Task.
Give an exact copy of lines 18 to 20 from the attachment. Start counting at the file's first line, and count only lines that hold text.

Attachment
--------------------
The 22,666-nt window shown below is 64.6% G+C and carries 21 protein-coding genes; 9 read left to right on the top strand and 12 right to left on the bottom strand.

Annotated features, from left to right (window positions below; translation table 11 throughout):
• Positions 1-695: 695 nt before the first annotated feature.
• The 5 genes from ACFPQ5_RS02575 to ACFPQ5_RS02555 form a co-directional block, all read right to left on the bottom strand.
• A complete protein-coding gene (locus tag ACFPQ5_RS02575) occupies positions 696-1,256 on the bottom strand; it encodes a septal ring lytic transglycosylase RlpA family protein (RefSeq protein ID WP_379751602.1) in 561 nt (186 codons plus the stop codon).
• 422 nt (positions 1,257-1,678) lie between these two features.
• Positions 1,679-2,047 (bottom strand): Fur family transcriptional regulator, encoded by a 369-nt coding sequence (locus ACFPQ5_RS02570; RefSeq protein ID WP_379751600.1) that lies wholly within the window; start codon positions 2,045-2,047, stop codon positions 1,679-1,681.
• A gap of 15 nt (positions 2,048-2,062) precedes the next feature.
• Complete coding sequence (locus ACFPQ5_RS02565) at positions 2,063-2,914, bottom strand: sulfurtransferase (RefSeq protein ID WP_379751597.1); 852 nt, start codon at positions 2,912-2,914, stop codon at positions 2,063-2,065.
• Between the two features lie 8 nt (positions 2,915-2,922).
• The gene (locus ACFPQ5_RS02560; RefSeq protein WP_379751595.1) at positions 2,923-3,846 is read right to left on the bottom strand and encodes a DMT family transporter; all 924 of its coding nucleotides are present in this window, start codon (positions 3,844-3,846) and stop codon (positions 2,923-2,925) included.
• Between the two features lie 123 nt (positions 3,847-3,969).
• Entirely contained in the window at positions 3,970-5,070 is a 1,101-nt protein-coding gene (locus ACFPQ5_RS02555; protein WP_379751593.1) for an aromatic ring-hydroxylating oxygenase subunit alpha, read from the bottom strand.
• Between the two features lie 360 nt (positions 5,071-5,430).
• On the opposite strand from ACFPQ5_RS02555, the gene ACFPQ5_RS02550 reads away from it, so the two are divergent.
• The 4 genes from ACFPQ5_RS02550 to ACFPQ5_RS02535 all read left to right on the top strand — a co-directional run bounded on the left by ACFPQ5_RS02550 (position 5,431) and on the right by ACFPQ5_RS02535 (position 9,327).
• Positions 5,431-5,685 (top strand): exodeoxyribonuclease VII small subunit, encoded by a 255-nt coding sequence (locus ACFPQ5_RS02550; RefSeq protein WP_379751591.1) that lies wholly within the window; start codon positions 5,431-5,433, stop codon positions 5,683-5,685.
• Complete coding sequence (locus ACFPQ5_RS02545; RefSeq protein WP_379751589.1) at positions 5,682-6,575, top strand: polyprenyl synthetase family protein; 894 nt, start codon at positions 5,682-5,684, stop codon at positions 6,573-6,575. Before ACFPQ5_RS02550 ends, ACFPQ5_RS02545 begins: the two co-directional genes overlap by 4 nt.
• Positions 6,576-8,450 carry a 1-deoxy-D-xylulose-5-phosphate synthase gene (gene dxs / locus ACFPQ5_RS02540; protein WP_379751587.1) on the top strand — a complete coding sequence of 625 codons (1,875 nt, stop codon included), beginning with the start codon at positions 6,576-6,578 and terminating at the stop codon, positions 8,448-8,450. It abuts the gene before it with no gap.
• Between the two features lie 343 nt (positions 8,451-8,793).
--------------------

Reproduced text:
• Complete coding sequence (locus ACFPQ5_RS02545; RefSeq protein WP_379751589.1) at positions 5,682-6,575, top strand: polyprenyl synthetase family protein; 894 nt, start codon at positions 5,682-5,684, stop codon at positions 6,573-6,575. Before ACFPQ5_RS02550 ends, ACFPQ5_RS02545 begins: the two co-directional genes overlap by 4 nt.
• Positions 6,576-8,450 carry a 1-deoxy-D-xylulose-5-phosphate synthase gene (gene dxs / locus ACFPQ5_RS02540; protein WP_379751587.1) on the top strand — a complete coding sequence of 625 codons (1,875 nt, stop codon included), beginning with the start codon at positions 6,576-6,578 and terminating at the stop codon, positions 8,448-8,450. It abuts the gene before it with no gap.
• Between the two features lie 343 nt (positions 8,451-8,793).